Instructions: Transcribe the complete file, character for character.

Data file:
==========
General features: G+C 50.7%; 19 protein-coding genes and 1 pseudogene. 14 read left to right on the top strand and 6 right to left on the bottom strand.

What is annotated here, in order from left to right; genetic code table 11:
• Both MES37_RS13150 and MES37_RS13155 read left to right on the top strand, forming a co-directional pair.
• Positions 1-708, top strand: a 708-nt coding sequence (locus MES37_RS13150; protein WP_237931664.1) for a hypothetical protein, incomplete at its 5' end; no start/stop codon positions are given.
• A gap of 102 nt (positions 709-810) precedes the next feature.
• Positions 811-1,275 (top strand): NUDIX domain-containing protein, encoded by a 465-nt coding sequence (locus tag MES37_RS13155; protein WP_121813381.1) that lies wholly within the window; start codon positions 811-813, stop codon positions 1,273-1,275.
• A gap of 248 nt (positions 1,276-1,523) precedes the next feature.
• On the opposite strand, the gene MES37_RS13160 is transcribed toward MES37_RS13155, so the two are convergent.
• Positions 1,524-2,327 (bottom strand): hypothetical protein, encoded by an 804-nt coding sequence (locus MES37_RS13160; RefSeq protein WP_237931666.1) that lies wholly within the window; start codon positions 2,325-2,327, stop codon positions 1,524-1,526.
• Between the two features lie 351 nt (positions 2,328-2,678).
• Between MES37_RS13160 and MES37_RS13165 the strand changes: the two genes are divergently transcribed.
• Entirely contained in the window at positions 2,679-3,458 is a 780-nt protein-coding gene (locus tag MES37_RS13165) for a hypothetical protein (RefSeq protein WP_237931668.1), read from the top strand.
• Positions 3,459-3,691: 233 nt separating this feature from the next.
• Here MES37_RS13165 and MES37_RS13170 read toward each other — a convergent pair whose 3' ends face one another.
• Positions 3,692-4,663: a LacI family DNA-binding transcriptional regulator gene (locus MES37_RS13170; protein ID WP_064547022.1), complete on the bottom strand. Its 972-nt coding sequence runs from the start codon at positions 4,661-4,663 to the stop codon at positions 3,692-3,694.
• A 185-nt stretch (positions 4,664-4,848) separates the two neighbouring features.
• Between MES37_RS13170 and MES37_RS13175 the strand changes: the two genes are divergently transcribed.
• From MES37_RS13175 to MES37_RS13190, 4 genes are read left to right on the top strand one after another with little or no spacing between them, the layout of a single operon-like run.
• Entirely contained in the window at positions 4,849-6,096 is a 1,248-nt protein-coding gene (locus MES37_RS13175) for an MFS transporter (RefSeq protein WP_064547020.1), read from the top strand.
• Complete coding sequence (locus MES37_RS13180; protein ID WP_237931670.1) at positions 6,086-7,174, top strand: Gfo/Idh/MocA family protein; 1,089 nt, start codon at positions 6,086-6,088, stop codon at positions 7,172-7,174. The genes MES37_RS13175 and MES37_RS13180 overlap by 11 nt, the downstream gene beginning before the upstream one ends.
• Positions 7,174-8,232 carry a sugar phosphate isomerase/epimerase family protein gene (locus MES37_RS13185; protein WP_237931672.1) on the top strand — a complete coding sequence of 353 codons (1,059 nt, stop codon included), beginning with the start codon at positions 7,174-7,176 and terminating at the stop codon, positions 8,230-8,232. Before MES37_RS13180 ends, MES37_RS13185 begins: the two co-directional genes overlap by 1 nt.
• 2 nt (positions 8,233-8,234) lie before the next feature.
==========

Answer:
General features: G+C 50.7%; 19 protein-coding genes and 1 pseudogene. 14 read left to right on the top strand and 6 right to left on the bottom strand.

What is annotated here, in order from left to right; genetic code table 11:
• Both MES37_RS13150 and MES37_RS13155 read left to right on the top strand, forming a co-directional pair.
• Positions 1-708, top strand: a 708-nt coding sequence (locus MES37_RS13150; protein WP_237931664.1) for a hypothetical protein, incomplete at its 5' end; no start/stop codon positions are given.
• A gap of 102 nt (positions 709-810) precedes the next feature.
• Positions 811-1,275 (top strand): NUDIX domain-containing protein, encoded by a 465-nt coding sequence (locus tag MES37_RS13155; protein WP_121813381.1) that lies wholly within the window; start codon positions 811-813, stop codon positions 1,273-1,275.
• A gap of 248 nt (positions 1,276-1,523) precedes the next feature.
• On the opposite strand, the gene MES37_RS13160 is transcribed toward MES37_RS13155, so the two are convergent.
• Positions 1,524-2,327 (bottom strand): hypothetical protein, encoded by an 804-nt coding sequence (locus MES37_RS13160; RefSeq protein WP_237931666.1) that lies wholly within the window; start codon positions 2,325-2,327, stop codon positions 1,524-1,526.
• Between the two features lie 351 nt (positions 2,328-2,678).
• Between MES37_RS13160 and MES37_RS13165 the strand changes: the two genes are divergently transcribed.
• Entirely contained in the window at positions 2,679-3,458 is a 780-nt protein-coding gene (locus tag MES37_RS13165) for a hypothetical protein (RefSeq protein WP_237931668.1), read from the top strand.
• Positions 3,459-3,691: 233 nt separating this feature from the next.
• Here MES37_RS13165 and MES37_RS13170 read toward each other — a convergent pair whose 3' ends face one another.
• Positions 3,692-4,663: a LacI family DNA-binding transcriptional regulator gene (locus MES37_RS13170; protein ID WP_064547022.1), complete on the bottom strand. Its 972-nt coding sequence runs from the start codon at positions 4,661-4,663 to the stop codon at positions 3,692-3,694.
• A 185-nt stretch (positions 4,664-4,848) separates the two neighbouring features.
• Between MES37_RS13170 and MES37_RS13175 the strand changes: the two genes are divergently transcribed.
• From MES37_RS13175 to MES37_RS13190, 4 genes are read left to right on the top strand one after another with little or no spacing between them, the layout of a single operon-like run.
• Entirely contained in the window at positions 4,849-6,096 is a 1,248-nt protein-coding gene (locus MES37_RS13175) for an MFS transporter (RefSeq protein WP_064547020.1), read from the top strand.
• Complete coding sequence (locus MES37_RS13180; protein ID WP_237931670.1) at positions 6,086-7,174, top strand: Gfo/Idh/MocA family protein; 1,089 nt, start codon at positions 6,086-6,088, stop codon at positions 7,172-7,174. The genes MES37_RS13175 and MES37_RS13180 overlap by 11 nt, the downstream gene beginning before the upstream one ends.
• Positions 7,174-8,232 carry a sugar phosphate isomerase/epimerase family protein gene (locus MES37_RS13185; protein WP_237931672.1) on the top strand — a complete coding sequence of 353 codons (1,059 nt, stop codon included), beginning with the start codon at positions 7,174-7,176 and terminating at the stop codon, positions 8,230-8,232. Before MES37_RS13180 ends, MES37_RS13185 begins: the two co-directional genes overlap by 1 nt.
• 2 nt (positions 8,233-8,234) lie before the next feature.